It’s a good thing that flights coming into Bali usually arrive in the middle of the night – thereby wisely avoiding entanglement with the flocks of kites sailing, most certainly, at airplane altitudes.
It’s also a really good thing I like walking. In fact, one of the first phrases I’ve learned is how to say I like walking – saya suka jalan jalan; or as per Tineke’s instructions, it’s better to say jalan kaki. Hiking the Campuhan Ridge with Peter and Steve today confirmed it, beyond a shadow of a doubt.
You can bet it’s a good thing that roosters are caged overnight in overturned rattan bell-shaped baskets; not the most street-savvy of creatures, they’d surely be running amok – and run over – all over the streets of Ubud.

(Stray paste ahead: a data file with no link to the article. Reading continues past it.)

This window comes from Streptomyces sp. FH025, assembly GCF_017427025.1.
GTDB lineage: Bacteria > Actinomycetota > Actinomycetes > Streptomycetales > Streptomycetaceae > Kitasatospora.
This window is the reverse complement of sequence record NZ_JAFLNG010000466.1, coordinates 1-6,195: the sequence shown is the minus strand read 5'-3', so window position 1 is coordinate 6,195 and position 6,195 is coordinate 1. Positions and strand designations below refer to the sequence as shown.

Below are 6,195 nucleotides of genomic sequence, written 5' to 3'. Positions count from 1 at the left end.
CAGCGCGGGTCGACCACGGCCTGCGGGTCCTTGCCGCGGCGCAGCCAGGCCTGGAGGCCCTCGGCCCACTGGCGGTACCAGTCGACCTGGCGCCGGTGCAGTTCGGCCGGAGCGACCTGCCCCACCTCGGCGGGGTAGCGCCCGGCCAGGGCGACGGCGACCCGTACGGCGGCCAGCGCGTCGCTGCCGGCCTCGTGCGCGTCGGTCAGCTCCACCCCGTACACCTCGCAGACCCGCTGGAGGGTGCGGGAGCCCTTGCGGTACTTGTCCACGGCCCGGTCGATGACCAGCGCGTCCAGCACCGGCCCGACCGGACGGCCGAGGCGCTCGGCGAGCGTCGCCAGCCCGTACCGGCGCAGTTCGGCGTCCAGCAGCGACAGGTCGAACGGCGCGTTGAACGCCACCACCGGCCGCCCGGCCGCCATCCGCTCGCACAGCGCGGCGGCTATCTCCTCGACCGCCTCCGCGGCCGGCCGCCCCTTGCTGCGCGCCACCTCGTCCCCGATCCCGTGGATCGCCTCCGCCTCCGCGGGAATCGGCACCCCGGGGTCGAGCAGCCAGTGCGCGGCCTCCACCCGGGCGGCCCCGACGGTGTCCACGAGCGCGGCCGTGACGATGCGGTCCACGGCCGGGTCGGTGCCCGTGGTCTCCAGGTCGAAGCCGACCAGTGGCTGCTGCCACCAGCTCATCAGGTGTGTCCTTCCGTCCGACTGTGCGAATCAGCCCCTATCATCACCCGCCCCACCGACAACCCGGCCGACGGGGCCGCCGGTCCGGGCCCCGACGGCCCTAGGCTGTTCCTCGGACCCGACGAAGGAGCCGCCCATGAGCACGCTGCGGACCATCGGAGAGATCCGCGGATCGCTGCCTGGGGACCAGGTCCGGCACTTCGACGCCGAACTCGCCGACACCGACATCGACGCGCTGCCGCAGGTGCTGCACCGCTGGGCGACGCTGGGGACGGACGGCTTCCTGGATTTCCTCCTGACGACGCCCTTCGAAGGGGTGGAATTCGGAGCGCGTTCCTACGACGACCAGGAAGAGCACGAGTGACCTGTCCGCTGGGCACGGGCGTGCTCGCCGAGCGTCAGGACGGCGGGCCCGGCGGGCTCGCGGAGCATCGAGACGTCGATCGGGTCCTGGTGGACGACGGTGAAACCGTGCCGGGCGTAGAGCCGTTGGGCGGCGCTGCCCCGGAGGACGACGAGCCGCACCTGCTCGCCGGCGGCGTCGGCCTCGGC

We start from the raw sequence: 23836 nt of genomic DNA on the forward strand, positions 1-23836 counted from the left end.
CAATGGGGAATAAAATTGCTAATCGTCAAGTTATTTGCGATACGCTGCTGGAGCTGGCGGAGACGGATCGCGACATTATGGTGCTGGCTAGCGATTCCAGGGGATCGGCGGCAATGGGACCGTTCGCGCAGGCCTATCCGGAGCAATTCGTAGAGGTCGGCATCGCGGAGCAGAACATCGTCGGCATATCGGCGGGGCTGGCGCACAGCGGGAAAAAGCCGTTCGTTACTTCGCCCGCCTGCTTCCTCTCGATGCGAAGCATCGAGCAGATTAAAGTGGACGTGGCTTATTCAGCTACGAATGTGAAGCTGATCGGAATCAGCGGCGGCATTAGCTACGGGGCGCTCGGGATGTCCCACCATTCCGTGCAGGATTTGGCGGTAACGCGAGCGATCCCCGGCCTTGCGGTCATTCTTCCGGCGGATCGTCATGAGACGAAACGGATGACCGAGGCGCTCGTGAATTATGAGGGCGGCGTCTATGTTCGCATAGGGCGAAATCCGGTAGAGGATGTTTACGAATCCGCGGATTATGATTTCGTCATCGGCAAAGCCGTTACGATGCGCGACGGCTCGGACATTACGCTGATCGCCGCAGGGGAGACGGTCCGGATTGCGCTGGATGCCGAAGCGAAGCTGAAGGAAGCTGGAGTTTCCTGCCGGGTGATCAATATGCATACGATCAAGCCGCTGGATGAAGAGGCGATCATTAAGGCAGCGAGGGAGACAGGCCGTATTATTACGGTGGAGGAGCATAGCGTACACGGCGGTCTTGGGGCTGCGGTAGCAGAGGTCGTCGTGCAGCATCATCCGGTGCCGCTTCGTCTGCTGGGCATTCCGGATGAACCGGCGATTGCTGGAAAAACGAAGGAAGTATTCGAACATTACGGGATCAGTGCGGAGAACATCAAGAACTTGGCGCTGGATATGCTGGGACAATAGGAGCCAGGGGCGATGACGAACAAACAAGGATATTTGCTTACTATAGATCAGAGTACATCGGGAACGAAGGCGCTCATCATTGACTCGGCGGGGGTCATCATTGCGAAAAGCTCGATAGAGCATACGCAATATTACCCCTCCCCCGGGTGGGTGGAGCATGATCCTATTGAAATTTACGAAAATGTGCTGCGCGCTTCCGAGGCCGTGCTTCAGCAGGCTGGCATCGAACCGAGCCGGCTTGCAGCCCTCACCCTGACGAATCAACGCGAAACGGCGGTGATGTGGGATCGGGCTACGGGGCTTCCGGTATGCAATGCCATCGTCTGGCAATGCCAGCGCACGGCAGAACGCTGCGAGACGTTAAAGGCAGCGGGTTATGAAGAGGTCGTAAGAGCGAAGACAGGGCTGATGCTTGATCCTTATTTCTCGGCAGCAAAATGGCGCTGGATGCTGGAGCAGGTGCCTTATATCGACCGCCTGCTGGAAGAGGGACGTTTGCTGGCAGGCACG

Such a amazingly good thing that Miguel Covarrubios scribed the seminal work, Island of Bali, in 1937 – for how else could I have begun to scratch the surface of all things Balinese, culture, ritual, festivals, calendar and family?
Oh, what a good thing it is that Linda’s yoga studio is located right across town, thus giving me the perfect excuse to arise earlier than others, pass the market when locals are out in full force, buying produce for the day ahead, laying out offerings at temples, on sidewalks and, yes, even on the windshields of cars.
Good thing (and timing) that Lucinda and Pakman taught me the Balinese way of responding to pushy taxi drivers; Munking besok – not even tomorrow – they offered, that’s the way to go, they’ll leave you alone after that.
It’s an entirely good thing that there’s a downpour once in awhile… to drown out the ruckus of dogs, roosters and cars and bikes roaring down the road outside my window. Or at least it makes them move inside so other than the monotonous sound of falling rain, it’s peaceful.
Let the good things roll, rain down, surround and smother me ad nauseum; for all these good things and so many more, I am downright grateful.